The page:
Is it good to listen to music at work?

I am on your side. (EXPLORED! #65, Aug 9, 2011)There’s one thing you notice whenever you come back from camping. The noise.

In the car, the shops, the gym: the beat of a drum, the strum of a guitar, the sound of synth – it can feel like we live world of tunes. Arrive at work and what do we do? Turn the radio on or put the headphones in. A survey published last year showed that UK office workers spend a third of their working week listening to music. Why? We use music as a stress relief; to improve concentration or to trigger inspiration.

Let’s cast a scientific eye and find out when listening to music at work really is good or bad…

Should you listen to music while you work?

I love my music ! It’s been said that listening to Mozart improves exam results. Others claim that music dulls the mind. There have been hundreds of small-scale experiments examining the effects of music on memory, concentration and sport performance. Taken as a whole, they don’t suggest very much: background music has very little effect on our mental faculties. So why do so many of us need to rock out as we work on?

Three German researchers decided to take a closer look at all the evidence. Compiling all background music-related experiments published (and only those on adults) they thoroughly analysed their combined results (a meta-analysis). Of the 189 studies they found, the best 97 were weeded out (the rest were poorly done experiments). In keeping with what they expected: for every investigation that found music was beneficial, an equal number demonstrated a music was bad. However, just as no song is the same, so no experiment is the same and our German friends spotted some common themes:

  • background music interferes with reading tasks
  • memory is impaired when music is playing
  • athletic performance improves with music
  • fast paced music increases the speed that you can perform the task in hand
  • music tends to lift mood and may help with monotonous tasks

Listening to music is good for work! (but only certain jobs)

So what are we to conclude?

Play music on the factory floor? Ban iPods in the library? Broadcast dance music when a deadline is looming? Perhaps.

I think this summary about UK office workers sums up my feelings quite nicely: “Managers and employees can benefit from recognizing the importance of employees being able to select their own music.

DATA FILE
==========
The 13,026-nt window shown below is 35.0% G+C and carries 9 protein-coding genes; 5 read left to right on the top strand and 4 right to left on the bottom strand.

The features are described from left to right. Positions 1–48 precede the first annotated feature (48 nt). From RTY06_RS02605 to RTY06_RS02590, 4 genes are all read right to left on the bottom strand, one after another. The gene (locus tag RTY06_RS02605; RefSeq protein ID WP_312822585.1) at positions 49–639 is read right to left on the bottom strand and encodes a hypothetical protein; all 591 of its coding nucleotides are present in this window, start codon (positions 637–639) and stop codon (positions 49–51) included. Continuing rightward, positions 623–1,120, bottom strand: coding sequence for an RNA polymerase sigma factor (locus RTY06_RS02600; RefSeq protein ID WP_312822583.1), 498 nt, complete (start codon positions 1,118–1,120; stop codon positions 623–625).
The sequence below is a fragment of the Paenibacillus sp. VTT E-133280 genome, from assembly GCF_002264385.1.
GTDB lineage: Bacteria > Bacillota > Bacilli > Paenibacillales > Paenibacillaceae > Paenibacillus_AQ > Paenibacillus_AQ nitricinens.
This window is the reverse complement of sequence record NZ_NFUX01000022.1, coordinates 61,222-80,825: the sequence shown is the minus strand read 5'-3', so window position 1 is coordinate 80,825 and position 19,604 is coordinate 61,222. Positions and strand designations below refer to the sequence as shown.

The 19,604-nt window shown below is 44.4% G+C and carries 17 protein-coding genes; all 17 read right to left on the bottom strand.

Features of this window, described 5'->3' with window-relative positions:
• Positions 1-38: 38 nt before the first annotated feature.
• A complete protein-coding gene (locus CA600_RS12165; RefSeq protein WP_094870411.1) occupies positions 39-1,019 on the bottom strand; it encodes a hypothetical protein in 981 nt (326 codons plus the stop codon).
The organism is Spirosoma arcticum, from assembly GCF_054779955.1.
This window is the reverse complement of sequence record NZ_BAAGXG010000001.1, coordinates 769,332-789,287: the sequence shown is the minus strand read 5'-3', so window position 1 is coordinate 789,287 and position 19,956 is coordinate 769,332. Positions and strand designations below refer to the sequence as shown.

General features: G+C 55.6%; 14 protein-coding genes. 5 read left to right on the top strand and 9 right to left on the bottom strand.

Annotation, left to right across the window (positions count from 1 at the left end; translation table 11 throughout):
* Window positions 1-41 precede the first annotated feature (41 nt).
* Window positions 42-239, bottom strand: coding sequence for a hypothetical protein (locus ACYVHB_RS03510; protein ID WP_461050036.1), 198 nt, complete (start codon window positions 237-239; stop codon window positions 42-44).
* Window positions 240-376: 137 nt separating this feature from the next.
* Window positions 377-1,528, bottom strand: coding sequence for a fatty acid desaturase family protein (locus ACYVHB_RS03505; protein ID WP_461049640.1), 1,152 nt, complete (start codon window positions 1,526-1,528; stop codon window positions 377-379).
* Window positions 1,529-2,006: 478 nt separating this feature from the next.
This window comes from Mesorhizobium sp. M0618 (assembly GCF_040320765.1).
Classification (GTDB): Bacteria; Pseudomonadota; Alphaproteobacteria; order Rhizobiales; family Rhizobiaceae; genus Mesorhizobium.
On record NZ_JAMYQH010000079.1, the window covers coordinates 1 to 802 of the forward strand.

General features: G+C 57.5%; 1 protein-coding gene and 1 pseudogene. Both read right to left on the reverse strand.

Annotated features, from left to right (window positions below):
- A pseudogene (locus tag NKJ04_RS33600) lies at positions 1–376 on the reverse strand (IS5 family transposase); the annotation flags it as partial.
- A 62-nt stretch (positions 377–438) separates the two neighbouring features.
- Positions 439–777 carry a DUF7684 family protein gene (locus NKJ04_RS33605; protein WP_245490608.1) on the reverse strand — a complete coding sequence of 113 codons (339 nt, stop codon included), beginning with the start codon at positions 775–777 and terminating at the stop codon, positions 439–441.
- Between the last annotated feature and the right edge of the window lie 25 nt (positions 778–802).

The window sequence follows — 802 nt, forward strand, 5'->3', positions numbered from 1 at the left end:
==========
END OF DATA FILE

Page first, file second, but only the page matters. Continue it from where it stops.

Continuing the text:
Ok, Metallica for me then. And you?


Thanks for reading – feel free to comment below…



Kampfe, J., Sedlmeier, P., & Renkewitz, F. (2010). The impact of background music on adult listeners: A meta-analysis Psychology of Music, 39 (4), 424-448 DOI: 10.1177/0305735610376261

Haake, A. (2011). Individual music listening in workplace settings: An exploratory survey of offices in the UK Musicae Scientiae, 15 (1), 107-129 DOI: 10.1177/1029864911398065

7 responses to “Is it good to listen to music at work?”

  1. Seems I remember reading many years ago about Muzak (the background music in the U.S.) had found that they need to have spaces with no music or the productivity in offices went down and so they had a marketing problem selling the “no music” part of their music service.

    I like something on in the background but many times I turn it down so it is just audible to reduce the distractions when doing some tasks.

    • Hi CatpnMike!
      Thanks for the comment – it was interesting when I found the results of the research, because I have similar experiences. If I need to concentrate or read something – music (unless very quiet) is distracting. Boring or monotonous tasks seem to be easier with music (probably because it makes me feel better).
      I’m sure if anyone were forced to listen to music they didn’t like, it would just be annoying. Can’t say I’ve ever been a fan of musak…

  2. Silence appears not to be valued very much. lets wait and see what extend of damage to our audittory system shall the continued asult by “noise ” do to our sensitive , auditory system after a few generation….is it really so difficult to prefer NOT TO BE EXPOSED to constant noise, whether whie, or whatever. Does our brain require constant stimulation, and no rest ?

  3. I certainly find that music hinders reading comprehension and, as a student, that’s what I spend most my time doing, so I don’t often have music on in the background. Having said that, too much silence is quite numbing, so I occasionally put music on that I find uninteresting and monotonous, as it is less likely to pull my focus.

  4. I think that music would be a benefit while working so that it can alter your work performance. I believe that this relates to Edward B. Titchener’s theory of structuralism to some extent. It would be called introspection by stimulus. The stumuli would be songs that the person had heard in the past. If people can listen to a song that can reconstruct there conscious experiences then there work could be improved. If they listen to a song that brings back good memories and happiness then maybe they could produce better quality work at a faster pace. If they listen to a song that reminds them of bad memories and anger or depression then maybe their work could be of less quality and produced at a slower pace.

  5. The reasoning behind the drum beat in the bellies of slave ships ? Increased productivity and concentration ? Better effort ?

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